It's superficial and undercooked, and hardly Herzogian by the standards of its writer and director--Werner Herzog. Still, I enjoyed the rousing parts of QUEEN OF THE DESERT, a feminist epic adventure/romance. This biopic's subject is the fearless Gertrude Bell (Nicole Kidman). Defying the gender norms of her time, she was an adventurer, writer, archeaologist, and photographer traveling throughout the deserts of Arabia and Mesopotamia in the years before WWI, earning the respect and friendship of the tribal peoples in the twilight of the Ottoman Empire. She lived a life writ movie-large, meeting T.E. Lawrence (Robert Pattinson) at his Petra excavation and experiencing great and tragic loves with British officers (James Franco, Damian Lewis). Speaking Arabic fluently, she knew certain regions better than any westerner, and the locals called her the "Lady of the Desert." After the war, she played a key role in the British government's forging of the modern Middle East. Along with Lawrence, she was part of the Cairo talks that created the first King of Iraq, King Faisal (Younes El Bouab). The movie has her as an anti-imperialist who believed staunchly in Arab self-determination.
You'd think this material would make great grist for Herzog. Indeed, on the level of content, this is certainly of a piece with Herzog's themes and obsessions. Gertrude Bell is a worthy feminist addition to the pantheon of Herzogian heroes--the questers, the visionaries. Kidman embodies her well, with a touching dignity. There's a great moment when she comes up over a rise, betting her life she'll be well-received by the tribe below. You can see why she became a legend.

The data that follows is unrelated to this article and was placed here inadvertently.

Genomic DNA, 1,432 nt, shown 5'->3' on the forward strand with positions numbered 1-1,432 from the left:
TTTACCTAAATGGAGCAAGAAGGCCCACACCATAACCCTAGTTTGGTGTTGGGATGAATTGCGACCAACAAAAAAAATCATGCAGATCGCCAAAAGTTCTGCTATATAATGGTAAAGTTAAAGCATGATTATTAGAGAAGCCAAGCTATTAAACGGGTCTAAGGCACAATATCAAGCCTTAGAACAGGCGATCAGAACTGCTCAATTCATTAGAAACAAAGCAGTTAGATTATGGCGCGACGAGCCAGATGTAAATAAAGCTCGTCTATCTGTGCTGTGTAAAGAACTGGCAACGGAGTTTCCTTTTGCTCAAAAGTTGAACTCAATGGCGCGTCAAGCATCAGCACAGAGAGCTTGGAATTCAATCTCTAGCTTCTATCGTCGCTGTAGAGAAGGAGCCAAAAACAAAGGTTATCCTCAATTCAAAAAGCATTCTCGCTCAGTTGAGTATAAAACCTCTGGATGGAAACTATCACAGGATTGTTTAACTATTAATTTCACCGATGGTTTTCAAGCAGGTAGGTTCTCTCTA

The idea seems to have been to make an unabashed, old-fashioned Hollywood adventure/romance. We might note that writing passionate romance is not exactly Herzog's métier; his flat script stays on the page, and on the surface. It's on the level of form, though, that this really is lacking in Herzog's personal, visionary, poetic style. He captures the sweep of desert vistas well, but for the most part this movie could have been directed by anyone. Yet it moves along fairly well. As an indulgence in soaring melodrama and romantic mythmaking, QUEEN OF THE DESERT is thin but absorbing, and at times even exhilarating. Still, when's the last time we could say of a Herzog film that virtually every scene feels like something we've seen before?
Key to ratings:
***** (essential viewing)
*** (worth a look)